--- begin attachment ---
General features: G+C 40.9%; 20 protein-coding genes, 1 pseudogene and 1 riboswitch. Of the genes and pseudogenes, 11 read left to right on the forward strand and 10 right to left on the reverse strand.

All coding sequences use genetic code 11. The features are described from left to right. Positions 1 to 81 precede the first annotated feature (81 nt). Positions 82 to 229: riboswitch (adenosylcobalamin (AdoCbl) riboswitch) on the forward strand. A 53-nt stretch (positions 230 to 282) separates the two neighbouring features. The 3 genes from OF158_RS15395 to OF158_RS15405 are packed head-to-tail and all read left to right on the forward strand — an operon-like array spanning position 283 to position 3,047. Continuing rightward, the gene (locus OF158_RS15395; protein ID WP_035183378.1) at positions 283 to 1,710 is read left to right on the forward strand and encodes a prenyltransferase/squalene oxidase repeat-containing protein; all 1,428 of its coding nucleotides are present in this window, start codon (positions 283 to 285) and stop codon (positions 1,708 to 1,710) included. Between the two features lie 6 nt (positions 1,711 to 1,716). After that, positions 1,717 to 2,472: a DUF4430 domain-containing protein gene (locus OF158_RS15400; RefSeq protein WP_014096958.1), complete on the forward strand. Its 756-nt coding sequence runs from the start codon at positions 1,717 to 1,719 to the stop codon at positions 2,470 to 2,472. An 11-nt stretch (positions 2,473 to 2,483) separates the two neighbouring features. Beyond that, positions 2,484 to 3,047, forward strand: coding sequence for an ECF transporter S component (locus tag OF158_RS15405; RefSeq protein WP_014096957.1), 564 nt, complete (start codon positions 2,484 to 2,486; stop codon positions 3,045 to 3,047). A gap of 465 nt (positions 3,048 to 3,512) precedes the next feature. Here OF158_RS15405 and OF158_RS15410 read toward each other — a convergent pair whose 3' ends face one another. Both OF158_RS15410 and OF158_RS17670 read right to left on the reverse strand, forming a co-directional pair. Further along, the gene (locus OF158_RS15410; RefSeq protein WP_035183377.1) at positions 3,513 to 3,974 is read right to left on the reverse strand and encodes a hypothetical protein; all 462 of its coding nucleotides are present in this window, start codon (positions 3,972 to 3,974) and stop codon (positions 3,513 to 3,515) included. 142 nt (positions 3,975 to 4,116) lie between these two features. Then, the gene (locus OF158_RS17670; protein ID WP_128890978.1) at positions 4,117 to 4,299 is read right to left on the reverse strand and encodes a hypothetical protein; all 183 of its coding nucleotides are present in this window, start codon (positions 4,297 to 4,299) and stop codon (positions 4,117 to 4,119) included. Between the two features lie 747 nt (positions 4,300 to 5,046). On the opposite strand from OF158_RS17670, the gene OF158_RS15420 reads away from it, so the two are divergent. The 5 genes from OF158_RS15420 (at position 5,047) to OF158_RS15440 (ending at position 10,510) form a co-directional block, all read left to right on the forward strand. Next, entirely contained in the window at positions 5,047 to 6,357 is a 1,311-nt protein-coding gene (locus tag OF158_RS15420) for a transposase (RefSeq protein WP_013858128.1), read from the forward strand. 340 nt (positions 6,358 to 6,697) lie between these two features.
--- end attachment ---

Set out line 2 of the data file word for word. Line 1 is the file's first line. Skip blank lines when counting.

All coding sequences use genetic code 11. The features are described from left to right. Positions 1 to 81 precede the first annotated feature (81 nt). Positions 82 to 229: riboswitch (adenosylcobalamin (AdoCbl) riboswitch) on the forward strand. A 53-nt stretch (positions 230 to 282) separates the two neighbouring features. The 3 genes from OF158_RS15395 to OF158_RS15405 are packed head-to-tail and all read left to right on the forward strand — an operon-like array spanning position 283 to position 3,047. Continuing rightward, the gene (locus OF158_RS15395; protein ID WP_035183378.1) at positions 283 to 1,710 is read left to right on the forward strand and encodes a prenyltransferase/squalene oxidase repeat-containing protein; all 1,428 of its coding nucleotides are present in this window, start codon (positions 283 to 285) and stop codon (positions 1,708 to 1,710) included. Between the two features lie 6 nt (positions 1,711 to 1,716). After that, positions 1,717 to 2,472: a DUF4430 domain-containing protein gene (locus OF158_RS15400; RefSeq protein WP_014096958.1), complete on the forward strand. Its 756-nt coding sequence runs from the start codon at positions 1,717 to 1,719 to the stop codon at positions 2,470 to 2,472. An 11-nt stretch (positions 2,473 to 2,483) separates the two neighbouring features. Beyond that, positions 2,484 to 3,047, forward strand: coding sequence for an ECF transporter S component (locus tag OF158_RS15405; RefSeq protein WP_014096957.1), 564 nt, complete (start codon positions 2,484 to 2,486; stop codon positions 3,045 to 3,047). A gap of 465 nt (positions 3,048 to 3,512) precedes the next feature. Here OF158_RS15405 and OF158_RS15410 read toward each other — a convergent pair whose 3' ends face one another. Both OF158_RS15410 and OF158_RS17670 read right to left on the reverse strand, forming a co-directional pair. Further along, the gene (locus OF158_RS15410; RefSeq protein WP_035183377.1) at positions 3,513 to 3,974 is read right to left on the reverse strand and encodes a hypothetical protein; all 462 of its coding nucleotides are present in this window, start codon (positions 3,972 to 3,974) and stop codon (positions 3,513 to 3,515) included. 142 nt (positions 3,975 to 4,116) lie between these two features. Then, the gene (locus OF158_RS17670; protein ID WP_128890978.1) at positions 4,117 to 4,299 is read right to left on the reverse strand and encodes a hypothetical protein; all 183 of its coding nucleotides are present in this window, start codon (positions 4,297 to 4,299) and stop codon (positions 4,117 to 4,119) included. Between the two features lie 747 nt (positions 4,300 to 5,046). On the opposite strand from OF158_RS17670, the gene OF158_RS15420 reads away from it, so the two are divergent. The 5 genes from OF158_RS15420 (at position 5,047) to OF158_RS15440 (ending at position 10,510) form a co-directional block, all read left to right on the forward strand. Next, entirely contained in the window at positions 5,047 to 6,357 is a 1,311-nt protein-coding gene (locus tag OF158_RS15420) for a transposase (RefSeq protein WP_013858128.1), read from the forward strand. 340 nt (positions 6,358 to 6,697) lie between these two features.